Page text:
Sunday, December 07, 2014

Some Advice to a Young Professional


For a few days, I have pondered sharing my thoughts about being a young professional with other young professionals. Not many pieces advising young professionals are written by their peers, so it was easy to conclude that this was worth the effort. I’ll be straightforward – my advice is based on my limited experiences and learnings from mentors and books. Feel free to keep what you like, and discard what you don’t.

Here goes – some advice to a young professional, from another young professional.

Learn. Whether you’re an Engineer, a Front Desk Officer, or a Sales person – your first few jobs are huge opportunities to learn about yourself, about the world of work, and about what excites you (and what doesn’t). What you learn will be more important twenty years from now than what you earn. Never stop learning. Learn on the job. Learn from others. Reflect. Read. Watch TED Videos. Attend short courses. Learn!

Contribute. Add value – more than is expected from you. Apart from helping you feel great and confident, you’ll be well placed to ride any unforeseen waves. It’s difficult to be let go if you’re pulling more than your weight, and it’s easier to move on if you have solid results under your belt. Either way, you win. Beyond routine tasks, determine how to exceed expectations in your current job, and just do it!

Save. Delay gratification, but don’t become miserly. Many of us get our salaries, then pay Telcos, friends that sold us stuff, Mechanics, Relaxation Bars – and never pay ourselves! All that hard work, and nothing stays with you? Pay yourself first! Set aside a portion of your pay to invest and exploit opportunities – no matter how little. Spend what is left afterwards. Make budgets. Leverage compound interest. Setup escrow accounts. Prepare for rainy days.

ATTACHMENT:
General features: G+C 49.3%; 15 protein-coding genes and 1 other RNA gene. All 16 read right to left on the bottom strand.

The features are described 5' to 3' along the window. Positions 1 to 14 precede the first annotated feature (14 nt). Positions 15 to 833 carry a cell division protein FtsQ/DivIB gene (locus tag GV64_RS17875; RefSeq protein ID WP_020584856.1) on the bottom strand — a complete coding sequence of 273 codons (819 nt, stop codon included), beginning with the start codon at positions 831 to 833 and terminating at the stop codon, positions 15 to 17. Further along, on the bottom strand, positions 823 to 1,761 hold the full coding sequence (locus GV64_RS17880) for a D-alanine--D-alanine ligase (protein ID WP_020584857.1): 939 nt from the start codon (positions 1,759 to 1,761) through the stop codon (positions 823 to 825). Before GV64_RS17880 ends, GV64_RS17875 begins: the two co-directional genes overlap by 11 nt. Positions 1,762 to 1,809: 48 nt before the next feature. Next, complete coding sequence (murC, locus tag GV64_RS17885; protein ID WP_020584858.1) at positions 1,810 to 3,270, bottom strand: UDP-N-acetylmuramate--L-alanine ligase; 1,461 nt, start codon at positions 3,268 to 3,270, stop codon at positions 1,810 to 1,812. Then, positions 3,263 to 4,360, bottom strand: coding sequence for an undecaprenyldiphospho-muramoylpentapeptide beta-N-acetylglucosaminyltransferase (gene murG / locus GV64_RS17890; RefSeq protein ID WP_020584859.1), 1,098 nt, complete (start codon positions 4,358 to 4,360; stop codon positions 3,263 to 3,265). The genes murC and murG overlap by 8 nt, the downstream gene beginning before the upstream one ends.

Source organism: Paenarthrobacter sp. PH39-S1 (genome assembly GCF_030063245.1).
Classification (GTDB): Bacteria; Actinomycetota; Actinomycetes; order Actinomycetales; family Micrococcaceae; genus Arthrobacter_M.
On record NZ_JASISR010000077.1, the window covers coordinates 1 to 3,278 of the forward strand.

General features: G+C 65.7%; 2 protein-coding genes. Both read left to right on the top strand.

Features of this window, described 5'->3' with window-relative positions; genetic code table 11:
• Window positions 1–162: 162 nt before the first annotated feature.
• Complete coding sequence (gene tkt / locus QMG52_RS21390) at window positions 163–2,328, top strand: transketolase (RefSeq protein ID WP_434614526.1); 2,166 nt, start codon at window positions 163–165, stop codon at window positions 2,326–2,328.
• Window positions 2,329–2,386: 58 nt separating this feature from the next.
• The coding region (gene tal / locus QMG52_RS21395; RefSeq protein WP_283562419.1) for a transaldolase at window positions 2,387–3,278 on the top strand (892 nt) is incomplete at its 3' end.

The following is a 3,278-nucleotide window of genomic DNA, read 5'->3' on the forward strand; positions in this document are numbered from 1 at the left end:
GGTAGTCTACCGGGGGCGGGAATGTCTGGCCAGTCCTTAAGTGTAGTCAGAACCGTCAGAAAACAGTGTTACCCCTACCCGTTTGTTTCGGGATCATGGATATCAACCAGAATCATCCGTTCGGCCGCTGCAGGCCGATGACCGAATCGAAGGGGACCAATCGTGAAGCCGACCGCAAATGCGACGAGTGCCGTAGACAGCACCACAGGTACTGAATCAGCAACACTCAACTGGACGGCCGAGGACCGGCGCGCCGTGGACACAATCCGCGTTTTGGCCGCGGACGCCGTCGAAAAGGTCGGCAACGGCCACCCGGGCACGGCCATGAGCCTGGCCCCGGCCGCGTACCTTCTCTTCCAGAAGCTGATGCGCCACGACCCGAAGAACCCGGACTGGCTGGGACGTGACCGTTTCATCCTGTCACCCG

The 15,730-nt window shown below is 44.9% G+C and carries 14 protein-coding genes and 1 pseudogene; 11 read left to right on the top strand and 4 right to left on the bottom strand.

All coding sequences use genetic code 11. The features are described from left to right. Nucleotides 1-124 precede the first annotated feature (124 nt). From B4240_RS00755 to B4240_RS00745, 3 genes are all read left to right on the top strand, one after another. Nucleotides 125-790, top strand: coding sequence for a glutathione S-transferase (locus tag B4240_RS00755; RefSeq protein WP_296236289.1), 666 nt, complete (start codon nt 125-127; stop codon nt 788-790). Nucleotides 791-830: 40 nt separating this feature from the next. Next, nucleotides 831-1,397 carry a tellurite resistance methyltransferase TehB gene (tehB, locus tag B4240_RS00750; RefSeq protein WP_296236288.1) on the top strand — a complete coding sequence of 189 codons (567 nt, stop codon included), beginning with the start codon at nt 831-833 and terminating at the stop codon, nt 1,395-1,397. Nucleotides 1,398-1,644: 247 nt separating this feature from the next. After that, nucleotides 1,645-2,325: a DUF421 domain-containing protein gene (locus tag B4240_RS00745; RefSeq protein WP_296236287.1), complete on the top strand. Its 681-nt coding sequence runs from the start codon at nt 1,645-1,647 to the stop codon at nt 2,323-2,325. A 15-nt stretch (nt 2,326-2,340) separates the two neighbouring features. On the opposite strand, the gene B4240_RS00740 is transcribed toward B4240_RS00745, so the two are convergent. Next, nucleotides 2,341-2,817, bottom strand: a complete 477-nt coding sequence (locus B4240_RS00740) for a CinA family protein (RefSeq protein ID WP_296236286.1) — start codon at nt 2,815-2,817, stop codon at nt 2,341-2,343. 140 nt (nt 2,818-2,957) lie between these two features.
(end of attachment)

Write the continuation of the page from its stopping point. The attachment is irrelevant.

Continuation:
Explore. Don’t feel guilty if you don’t know what to do with your life. Many successful people did not follow a linear path to greatness. They had growth spurts and delays, and made pivots that seemed haphazard to observers. Rather than lock yourself into a career path, evaluate opportunities as they appear – considering your skills and values. Plan to adapt – without straying from what matters to you. Winning careers are in permanent beta, always a work in progress.

Network. Albeit clich├ęd, don’t underrate networks. I don’t mean weak networks built by treating people like collectibles. I mean mutually beneficial relationships with peers, juniors, seniors, and mentors. These relationships help shape who you are and who you become. Healthy networks provide opportunities, information, and recommendations. Even acquaintances should remember you positively. Empathize and help. Don’t keep score. Build genuine relationships.

Compete. But only with yourself. It is pointless to compare yourself with peers. You come from different backgrounds, have different values, and are headed in different directions. Don’t waste time being jealous of anyone. Become the best you can be, rather than try to meet standards others have set. Push yourself a little harder and a little farther every day. Never settle for less.


Love. Love is wired into humanity. We fall in love so effortlessly and naturally – that it seems we were made for love. So, I ask that you love – deeply and sincerely. Your parents, siblings, friends, enemies, stray dogs, scratching cats, homeless strangers. Love. And give, because you love. It falls to us to try to heal the world, to make it a better place for every one of us. Be kind to the less privileged among us. It often doesn’t cost a lot to make a huge difference in another life. Try a little tenderness.